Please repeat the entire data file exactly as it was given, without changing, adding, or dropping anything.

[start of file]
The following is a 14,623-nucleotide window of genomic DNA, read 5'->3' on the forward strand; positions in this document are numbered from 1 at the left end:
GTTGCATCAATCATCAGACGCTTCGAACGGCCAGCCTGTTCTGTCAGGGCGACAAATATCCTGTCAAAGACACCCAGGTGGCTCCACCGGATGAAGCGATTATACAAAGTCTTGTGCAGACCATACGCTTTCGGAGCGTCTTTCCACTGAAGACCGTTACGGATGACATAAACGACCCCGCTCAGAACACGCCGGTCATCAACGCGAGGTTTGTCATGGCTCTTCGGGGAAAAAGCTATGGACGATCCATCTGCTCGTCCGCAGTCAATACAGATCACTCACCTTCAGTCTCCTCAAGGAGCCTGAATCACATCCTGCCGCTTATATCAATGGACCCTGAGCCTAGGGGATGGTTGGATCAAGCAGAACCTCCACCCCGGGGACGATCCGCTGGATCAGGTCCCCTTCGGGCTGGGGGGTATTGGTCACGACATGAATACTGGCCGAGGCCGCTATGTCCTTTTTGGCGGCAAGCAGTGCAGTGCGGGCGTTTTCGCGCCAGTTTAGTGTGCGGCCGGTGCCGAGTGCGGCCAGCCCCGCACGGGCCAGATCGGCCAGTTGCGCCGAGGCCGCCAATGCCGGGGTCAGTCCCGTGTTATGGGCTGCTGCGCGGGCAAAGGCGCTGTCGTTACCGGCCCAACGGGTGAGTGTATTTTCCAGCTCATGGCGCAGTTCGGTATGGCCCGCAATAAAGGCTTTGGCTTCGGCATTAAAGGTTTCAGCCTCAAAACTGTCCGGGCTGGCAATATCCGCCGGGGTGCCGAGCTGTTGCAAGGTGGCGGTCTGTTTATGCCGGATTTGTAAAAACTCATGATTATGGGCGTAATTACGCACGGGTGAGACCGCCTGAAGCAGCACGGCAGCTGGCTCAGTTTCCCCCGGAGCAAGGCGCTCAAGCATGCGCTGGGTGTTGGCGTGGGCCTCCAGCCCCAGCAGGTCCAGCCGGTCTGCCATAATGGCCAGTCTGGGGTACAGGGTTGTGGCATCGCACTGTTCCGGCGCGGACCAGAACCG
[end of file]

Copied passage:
The following is a 14,623-nucleotide window of genomic DNA, read 5'->3' on the forward strand; positions in this document are numbered from 1 at the left end:
GTTGCATCAATCATCAGACGCTTCGAACGGCCAGCCTGTTCTGTCAGGGCGACAAATATCCTGTCAAAGACACCCAGGTGGCTCCACCGGATGAAGCGATTATACAAAGTCTTGTGCAGACCATACGCTTTCGGAGCGTCTTTCCACTGAAGACCGTTACGGATGACATAAACGACCCCGCTCAGAACACGCCGGTCATCAACGCGAGGTTTGTCATGGCTCTTCGGGGAAAAAGCTATGGACGATCCATCTGCTCGTCCGCAGTCAATACAGATCACTCACCTTCAGTCTCCTCAAGGAGCCTGAATCACATCCTGCCGCTTATATCAATGGACCCTGAGCCTAGGGGATGGTTGGATCAAGCAGAACCTCCACCCCGGGGACGATCCGCTGGATCAGGTCCCCTTCGGGCTGGGGGGTATTGGTCACGACATGAATACTGGCCGAGGCCGCTATGTCCTTTTTGGCGGCAAGCAGTGCAGTGCGGGCGTTTTCGCGCCAGTTTAGTGTGCGGCCGGTGCCGAGTGCGGCCAGCCCCGCACGGGCCAGATCGGCCAGTTGCGCCGAGGCCGCCAATGCCGGGGTCAGTCCCGTGTTATGGGCTGCTGCGCGGGCAAAGGCGCTGTCGTTACCGGCCCAACGGGTGAGTGTATTTTCCAGCTCATGGCGCAGTTCGGTATGGCCCGCAATAAAGGCTTTGGCTTCGGCATTAAAGGTTTCAGCCTCAAAACTGTCCGGGCTGGCAATATCCGCCGGGGTGCCGAGCTGTTGCAAGGTGGCGGTCTGTTTATGCCGGATTTGTAAAAACTCATGATTATGGGCGTAATTACGCACGGGTGAGACCGCCTGAAGCAGCACGGCAGCTGGCTCAGTTTCCCCCGGAGCAAGGCGCTCAAGCATGCGCTGGGTGTTGGCGTGGGCCTCCAGCCCCAGCAGGTCCAGCCGGTCTGCCATAATGGCCAGTCTGGGGTACAGGGTTGTGGCATCGCACTGTTCCGGCGCGGACCAGAACCG